Led by Captain Chris Matovu Nsamba, they have a bigger dream of starting what they call the African Space Research Programme (ASRP). Last week, Nsamba and company shocked Ugandans when they unveiled a drone, an unmanned aerial vehicle, which they manufactured here in Uganda.
For the doubting ‘Thomases’, the “Drone on Dake”, as it is called, is on display at the Ugandan museum, and it has caught the attention of big shots in government, including Prime Minister Amama Mbabazi and Vice President Edward Kiwanuka Ssekandi.
A drone is an aircraft without a human pilot aboard. Its flight is controlled either autonomously by onboard computers or by remote control on the ground or in another vehicle.
According to Nsamba, the Ugandan drone has two cameras, a custom-made autopilot system, GPS instruments and much more.
“It has a flight time of about seven hours; the faster you fly, the less flight hours you will attain before refill. It is non-radar detectable at close range operations between the ground controller and air radar,” Nsamba noted.
Drones are usually deployed for military and special operation applications. They are also used in a small but growing number of civil applications, such as policing and firefighting, and non-military security work, such as surveillance of pipelines.
“If Uganda needs these gadgets for the well-being of our country, then it will be a pleasure serving our country with more pieces…,” Nsamba said.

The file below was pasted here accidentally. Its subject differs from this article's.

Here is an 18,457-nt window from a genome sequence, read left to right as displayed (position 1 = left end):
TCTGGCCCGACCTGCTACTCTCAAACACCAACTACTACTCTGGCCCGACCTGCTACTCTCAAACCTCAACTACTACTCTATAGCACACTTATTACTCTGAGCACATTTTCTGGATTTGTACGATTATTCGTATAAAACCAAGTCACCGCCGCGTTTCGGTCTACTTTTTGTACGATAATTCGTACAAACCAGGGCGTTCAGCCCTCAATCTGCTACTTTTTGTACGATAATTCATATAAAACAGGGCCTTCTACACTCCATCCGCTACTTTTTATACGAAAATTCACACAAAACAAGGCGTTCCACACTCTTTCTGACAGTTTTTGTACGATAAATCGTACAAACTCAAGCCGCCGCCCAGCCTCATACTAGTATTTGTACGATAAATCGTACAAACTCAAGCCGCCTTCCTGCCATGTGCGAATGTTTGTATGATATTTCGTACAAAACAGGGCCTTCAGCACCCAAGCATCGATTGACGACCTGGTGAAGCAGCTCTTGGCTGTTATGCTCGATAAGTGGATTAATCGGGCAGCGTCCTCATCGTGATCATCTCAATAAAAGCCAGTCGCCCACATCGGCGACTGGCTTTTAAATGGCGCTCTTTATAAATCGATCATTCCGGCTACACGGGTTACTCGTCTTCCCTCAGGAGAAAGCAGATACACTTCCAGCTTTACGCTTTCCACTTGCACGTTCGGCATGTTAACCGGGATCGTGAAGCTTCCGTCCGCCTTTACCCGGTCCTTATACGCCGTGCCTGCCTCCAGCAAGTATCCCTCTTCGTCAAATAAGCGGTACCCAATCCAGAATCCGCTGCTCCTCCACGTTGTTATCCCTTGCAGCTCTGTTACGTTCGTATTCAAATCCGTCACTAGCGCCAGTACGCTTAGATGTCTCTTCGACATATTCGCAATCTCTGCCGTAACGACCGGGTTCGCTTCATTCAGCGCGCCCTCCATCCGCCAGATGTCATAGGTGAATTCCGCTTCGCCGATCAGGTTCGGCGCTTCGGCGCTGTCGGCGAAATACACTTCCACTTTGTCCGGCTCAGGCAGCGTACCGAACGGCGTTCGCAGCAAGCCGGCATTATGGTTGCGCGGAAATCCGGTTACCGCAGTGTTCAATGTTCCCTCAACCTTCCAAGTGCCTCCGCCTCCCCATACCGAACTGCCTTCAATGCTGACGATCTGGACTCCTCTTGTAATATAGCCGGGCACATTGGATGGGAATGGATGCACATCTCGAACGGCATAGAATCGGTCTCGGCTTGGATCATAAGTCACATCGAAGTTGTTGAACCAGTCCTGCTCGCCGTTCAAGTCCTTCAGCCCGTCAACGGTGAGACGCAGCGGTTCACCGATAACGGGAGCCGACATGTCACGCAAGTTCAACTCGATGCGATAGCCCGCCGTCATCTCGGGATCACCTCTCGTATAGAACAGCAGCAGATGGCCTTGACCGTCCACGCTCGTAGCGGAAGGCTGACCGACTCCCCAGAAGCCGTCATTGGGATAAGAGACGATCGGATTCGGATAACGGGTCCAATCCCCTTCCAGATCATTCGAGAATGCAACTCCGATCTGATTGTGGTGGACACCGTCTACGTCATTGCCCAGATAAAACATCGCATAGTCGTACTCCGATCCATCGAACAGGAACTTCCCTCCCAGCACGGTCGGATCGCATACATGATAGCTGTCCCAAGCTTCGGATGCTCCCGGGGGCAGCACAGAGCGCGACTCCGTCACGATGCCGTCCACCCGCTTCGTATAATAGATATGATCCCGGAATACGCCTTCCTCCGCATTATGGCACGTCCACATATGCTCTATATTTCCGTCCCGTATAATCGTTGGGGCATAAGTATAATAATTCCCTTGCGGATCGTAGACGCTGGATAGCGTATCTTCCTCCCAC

Recently, it was reported in the media that Uganda Wildlife Authority (UWA) plans to secure drones to help monitor illegal trade in wildlife products. Nsamba says it is such organisations they are targeting. Others include the army, Uganda Police Force, and Uganda Revenue Authority (URA) to survey borders and oil companies.
Nsamba said each drone would cost about Shs 3.5 billion. According to Nsamba, ASRP also intends to be the first to release the first space drone in the world.
“Uganda doesn’t have these gadgets. As a country, we need to advance in space technology because space outreach is the key to superiority of any nation,” Nsamba said.
ASRP’s first project was in 2009 when the Ntinda-based company manufactured an aircraft called the African skyhawk, which has since been put on hold because of financial constraints.
It was meant to be a high flyer, to scan meteorites and asteroids from space using a radio telescope. The plane was advanced with a pressurised cabin, anti-missile, around 120 kilogrammes of fuel and auto-balance systems.
In 2011, ASRP tested the space rocket at Kimaka airstrip in Jinja at a function presided over by the vice president. This rocket, according to Nsamba, managed to cross the clouds under five seconds at a speed ranging over 274km/h.
In future, ASRP hopes to release a craft with hydraulic extract and retract wings, carrying one person on board powered by rocketry. Visiting the exhibition at the Uganda museum, Mbabazi said that government would support ASRP.
“We are living with people who are advanced; they can go into space, the moon and Mars. We are being left behind. The reason why we have had a history of being enslaved and colonised is precisely because of lagging behind in science,” said Mbabazi, who was mesmerised by ASRP’s innovations.
Mbabazi said government values research. He said this financial year, government set aside Shs 360bn to support research.
“This, compared to developed countries like USA, is peanuts,” Mbabazi said. “But when you consider that in 1986, the total collection of national revenue was Shs 5bn, to be putting Shs 360bn in research is a big achievement.”